It is our commitment to you to provide the residents of Saskatoon with a high standard of drinking water. Together we can fulfil this commitment.

Tips for Home Owners

What is a "cross-connection?" test?
A cross-connection is a permanent or temporary connection, which could contaminate your drinking water if a backflow condition occurs.

What is "backflow"?
It's just what it sounds like: the water is flowing in the opposite direction from its normal flow. With the direction of flow reversed, due to a change in pressures, backflow can allow contaminants to enter our drinking water system through cross-connections. Without proper protection devices, something as useful as your garden hose has the potential to poison your home's water supply.

A potentially hazardous cross-connection occurs every time someone uses a garden hose sprayer to apply insecticides or herbicides to their lawn. Without a backflow prevention device between your hose and outside faucet, the contents of the hose and anything it is connected to, can backflow into the water system and contaminate your drinking water. Backflows due to cross-connections are serious plumbing problems.

How can I prevent a cross connection?
There are three easy ways you can prevent a cross connection at your home.

  1. Never place the end of a hose where it can suck contaminants into your drinking water.
  2. Leave at least a one-inch gap between the end of a hose and a source of contamination.
  3. Use proper protection devices. Each spigot at your home should have a hose-bib vacuum breaker installed. This is a simple, inexpensive device that can be purchased at any plumbing or hardware store. Installation is as easy as attaching your garden hose to a spigot.

What is "back-siphonage"?
The flow of unsafe water into a safe water supply caused by a lower pressure in the safe water supply and resulting in contamination.

What is "back pressure"?
"Back pressure" means a pressure (caused by a pump, elevated tank or piping, boiler, or other means) on the consumer's side of the service connection that is greater than the pressure provided by the public water system and which may cause backflow.

What is an air gap?
An air gap is a vertical, physical separation between the end of a water supply outlet and the flood-level rim of a receiving vessel. This separation must be at least twice the diameter of the water supply outlet and never less than one inch. An air gap is considered the maximum protection available against backpressure backflow or backsiphonage but is not always practical and can easily be bypassed.

What is a reduced principle assembly (RP)?
An RP is a mechanical backflow preventer that consists of two independently acting, spring-loaded check valves with a hydraulically operating, mechanically independent, spring-loaded pressure differential relief valve between the check valves and below the first check valve. It includes shutoff valves at each end of the assembly and is equipped with test cocks. An RP is effective against backpressure backflow and backsiphonage and may be used to isolate health or non health hazards.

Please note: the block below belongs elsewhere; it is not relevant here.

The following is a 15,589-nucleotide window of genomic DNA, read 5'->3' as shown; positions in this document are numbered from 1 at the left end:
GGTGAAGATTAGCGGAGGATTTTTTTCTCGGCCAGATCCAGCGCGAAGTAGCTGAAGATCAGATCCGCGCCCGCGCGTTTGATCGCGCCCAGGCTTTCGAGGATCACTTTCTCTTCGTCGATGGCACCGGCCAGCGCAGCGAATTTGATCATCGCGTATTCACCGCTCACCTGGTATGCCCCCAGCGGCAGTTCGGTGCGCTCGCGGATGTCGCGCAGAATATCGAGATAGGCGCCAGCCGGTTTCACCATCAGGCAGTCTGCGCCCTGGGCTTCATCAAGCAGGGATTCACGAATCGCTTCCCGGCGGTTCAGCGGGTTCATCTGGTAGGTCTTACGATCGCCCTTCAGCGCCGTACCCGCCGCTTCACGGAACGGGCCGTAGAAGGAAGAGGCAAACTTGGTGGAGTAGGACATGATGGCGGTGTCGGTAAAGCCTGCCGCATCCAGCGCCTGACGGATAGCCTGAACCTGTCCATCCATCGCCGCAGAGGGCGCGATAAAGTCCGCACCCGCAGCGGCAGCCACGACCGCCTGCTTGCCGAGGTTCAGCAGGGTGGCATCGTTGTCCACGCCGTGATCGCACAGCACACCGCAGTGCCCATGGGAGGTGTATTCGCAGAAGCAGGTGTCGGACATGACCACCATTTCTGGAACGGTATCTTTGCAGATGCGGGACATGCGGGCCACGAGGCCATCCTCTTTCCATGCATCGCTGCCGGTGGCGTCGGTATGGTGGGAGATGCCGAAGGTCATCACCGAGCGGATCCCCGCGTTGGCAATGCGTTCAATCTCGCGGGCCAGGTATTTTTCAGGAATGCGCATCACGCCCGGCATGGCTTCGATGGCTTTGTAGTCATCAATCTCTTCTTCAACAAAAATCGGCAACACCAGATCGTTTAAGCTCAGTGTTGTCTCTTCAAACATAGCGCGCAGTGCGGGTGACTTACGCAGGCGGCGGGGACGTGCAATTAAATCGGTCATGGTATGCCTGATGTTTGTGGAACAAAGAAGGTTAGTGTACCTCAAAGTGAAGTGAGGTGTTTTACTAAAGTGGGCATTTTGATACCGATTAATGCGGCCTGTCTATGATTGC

What is a pressure vacuum breaker assembly (PVB)?
A PVB is a mechanical backflow preventer that consists of an independently acting, spring-loaded check valve and an independently acting, spring-loaded, air inlet valve on the discharge side of the check valve. It includes shutoff valves at each end of the assembly and is equipped with test cocks. A PVB may be used to isolate health or nonhealth hazards but is effective against backsiphonage only.

What is a double check valve assembly (DC)?
A DC is a mechanical backflow preventer that consists of two independently acting, spring-loaded check valves. It includes shutoff valves at each end of the assembly and is equipped with test cocks. A DC is effective against backpressure backflow and backsiphonage but should be used to isolate only nonhealth hazards.

What is a residential dual check valve (RDC)?
A RDC is similar to a DC in that it is a mechanical backflow preventer consisting of two independently acting, spring-loaded check valves. However, it usually does not include shutoff valves, may or may not be equipped with test cocks or ports, and is generally less reliable than a DC. An rdc is effective against backpressure backflow and backsiphonage but should be used to isolate only nonhealth hazards and is intended for use only in water service connections to single-family homes.

Why do backflow preventers have to be tested periodically?
Mechanical backflow preventers have internal seals, springs, and moving parts that are subject to fouling, wear, or fatigue. Also, mechanical backflow preventers and air gaps can be bypassed. Therefore, all backflow preventers have to be tested periodically to ensure that they are functioning properly. A visual check of air gaps is sufficient, but mechanical backflow preventers have to be tested with properly calibrated gage equipment.